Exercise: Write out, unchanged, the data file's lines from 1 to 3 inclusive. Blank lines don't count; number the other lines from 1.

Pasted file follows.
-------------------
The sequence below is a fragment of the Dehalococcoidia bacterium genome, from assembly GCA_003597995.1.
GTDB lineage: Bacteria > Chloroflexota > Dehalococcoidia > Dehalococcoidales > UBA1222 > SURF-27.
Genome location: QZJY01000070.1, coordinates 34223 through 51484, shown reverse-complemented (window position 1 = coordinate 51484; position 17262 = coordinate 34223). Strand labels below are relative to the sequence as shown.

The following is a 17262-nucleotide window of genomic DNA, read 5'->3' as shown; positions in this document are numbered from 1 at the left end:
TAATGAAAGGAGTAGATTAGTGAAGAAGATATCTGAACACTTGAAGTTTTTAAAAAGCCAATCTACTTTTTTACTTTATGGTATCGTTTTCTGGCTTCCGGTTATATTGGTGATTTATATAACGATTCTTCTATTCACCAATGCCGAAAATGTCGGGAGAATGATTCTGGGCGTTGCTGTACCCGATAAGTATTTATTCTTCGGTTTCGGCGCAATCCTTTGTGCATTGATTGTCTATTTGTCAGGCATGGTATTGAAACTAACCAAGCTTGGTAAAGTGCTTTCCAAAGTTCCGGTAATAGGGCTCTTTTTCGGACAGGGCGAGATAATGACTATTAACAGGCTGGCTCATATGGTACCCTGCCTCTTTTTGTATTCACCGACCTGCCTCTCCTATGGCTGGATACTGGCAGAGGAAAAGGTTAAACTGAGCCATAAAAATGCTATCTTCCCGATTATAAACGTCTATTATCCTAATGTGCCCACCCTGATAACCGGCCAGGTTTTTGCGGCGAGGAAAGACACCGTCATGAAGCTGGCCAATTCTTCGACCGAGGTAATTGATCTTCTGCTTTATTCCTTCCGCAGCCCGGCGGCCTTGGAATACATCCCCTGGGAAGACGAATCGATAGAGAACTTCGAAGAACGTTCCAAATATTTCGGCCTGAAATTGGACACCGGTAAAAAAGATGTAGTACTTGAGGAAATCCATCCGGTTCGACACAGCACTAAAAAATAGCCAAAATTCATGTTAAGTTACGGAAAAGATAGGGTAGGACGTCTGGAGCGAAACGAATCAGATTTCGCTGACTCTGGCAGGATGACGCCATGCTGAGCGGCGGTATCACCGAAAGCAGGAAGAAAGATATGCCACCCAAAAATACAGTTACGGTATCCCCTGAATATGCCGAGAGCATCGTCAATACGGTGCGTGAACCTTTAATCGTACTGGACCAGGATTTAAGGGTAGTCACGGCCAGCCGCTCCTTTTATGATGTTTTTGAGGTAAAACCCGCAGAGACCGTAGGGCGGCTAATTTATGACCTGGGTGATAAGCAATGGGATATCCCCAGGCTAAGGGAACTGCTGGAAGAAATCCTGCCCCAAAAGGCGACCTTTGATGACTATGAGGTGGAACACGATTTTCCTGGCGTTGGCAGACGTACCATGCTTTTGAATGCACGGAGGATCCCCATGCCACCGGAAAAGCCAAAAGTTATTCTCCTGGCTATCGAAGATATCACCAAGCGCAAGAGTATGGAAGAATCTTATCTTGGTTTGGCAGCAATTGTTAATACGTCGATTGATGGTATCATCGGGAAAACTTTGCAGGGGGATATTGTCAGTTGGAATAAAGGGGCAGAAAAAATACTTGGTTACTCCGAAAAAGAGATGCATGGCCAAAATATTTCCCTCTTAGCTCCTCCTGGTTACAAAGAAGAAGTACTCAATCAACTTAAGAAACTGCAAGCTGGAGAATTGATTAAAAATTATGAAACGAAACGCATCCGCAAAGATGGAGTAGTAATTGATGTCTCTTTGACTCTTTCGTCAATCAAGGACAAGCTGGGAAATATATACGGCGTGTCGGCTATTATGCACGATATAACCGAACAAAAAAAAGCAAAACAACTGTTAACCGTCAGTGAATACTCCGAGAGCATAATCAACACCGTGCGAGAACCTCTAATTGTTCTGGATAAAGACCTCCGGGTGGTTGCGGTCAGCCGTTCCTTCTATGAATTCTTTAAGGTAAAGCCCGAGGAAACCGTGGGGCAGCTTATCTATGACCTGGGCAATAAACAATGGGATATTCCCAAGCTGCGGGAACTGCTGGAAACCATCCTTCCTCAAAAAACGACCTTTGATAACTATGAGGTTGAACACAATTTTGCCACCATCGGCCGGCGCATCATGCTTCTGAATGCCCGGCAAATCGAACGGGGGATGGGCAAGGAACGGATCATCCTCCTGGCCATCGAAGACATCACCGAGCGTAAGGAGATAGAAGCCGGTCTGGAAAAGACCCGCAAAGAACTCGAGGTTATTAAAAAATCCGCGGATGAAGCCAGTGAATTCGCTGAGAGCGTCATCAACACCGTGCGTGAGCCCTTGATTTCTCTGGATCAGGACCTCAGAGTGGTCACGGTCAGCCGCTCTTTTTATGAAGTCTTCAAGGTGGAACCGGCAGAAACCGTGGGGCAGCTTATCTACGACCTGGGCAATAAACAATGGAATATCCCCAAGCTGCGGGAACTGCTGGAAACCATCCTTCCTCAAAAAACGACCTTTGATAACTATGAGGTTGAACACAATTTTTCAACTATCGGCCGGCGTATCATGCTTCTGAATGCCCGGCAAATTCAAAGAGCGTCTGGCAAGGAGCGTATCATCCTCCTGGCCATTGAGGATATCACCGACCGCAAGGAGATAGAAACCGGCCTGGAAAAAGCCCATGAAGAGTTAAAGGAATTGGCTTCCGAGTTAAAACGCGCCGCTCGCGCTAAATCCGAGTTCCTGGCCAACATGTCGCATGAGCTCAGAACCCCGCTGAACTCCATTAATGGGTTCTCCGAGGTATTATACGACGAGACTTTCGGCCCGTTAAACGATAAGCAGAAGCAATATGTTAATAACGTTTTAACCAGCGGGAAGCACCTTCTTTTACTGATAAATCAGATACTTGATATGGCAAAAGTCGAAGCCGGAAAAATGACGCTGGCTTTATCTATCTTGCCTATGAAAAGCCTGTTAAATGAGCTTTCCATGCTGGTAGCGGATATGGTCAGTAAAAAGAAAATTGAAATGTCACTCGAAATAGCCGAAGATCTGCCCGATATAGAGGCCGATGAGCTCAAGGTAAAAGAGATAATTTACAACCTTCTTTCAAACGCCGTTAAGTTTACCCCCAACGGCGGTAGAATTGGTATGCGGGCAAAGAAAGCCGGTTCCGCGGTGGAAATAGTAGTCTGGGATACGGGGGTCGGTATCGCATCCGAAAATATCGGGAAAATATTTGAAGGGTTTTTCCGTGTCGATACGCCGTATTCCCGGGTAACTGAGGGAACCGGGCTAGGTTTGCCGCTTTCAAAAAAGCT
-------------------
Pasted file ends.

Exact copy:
The sequence below is a fragment of the Dehalococcoidia bacterium genome, from assembly GCA_003597995.1.
GTDB lineage: Bacteria > Chloroflexota > Dehalococcoidia > Dehalococcoidales > UBA1222 > SURF-27.
Genome location: QZJY01000070.1, coordinates 34223 through 51484, shown reverse-complemented (window position 1 = coordinate 51484; position 17262 = coordinate 34223). Strand labels below are relative to the sequence as shown.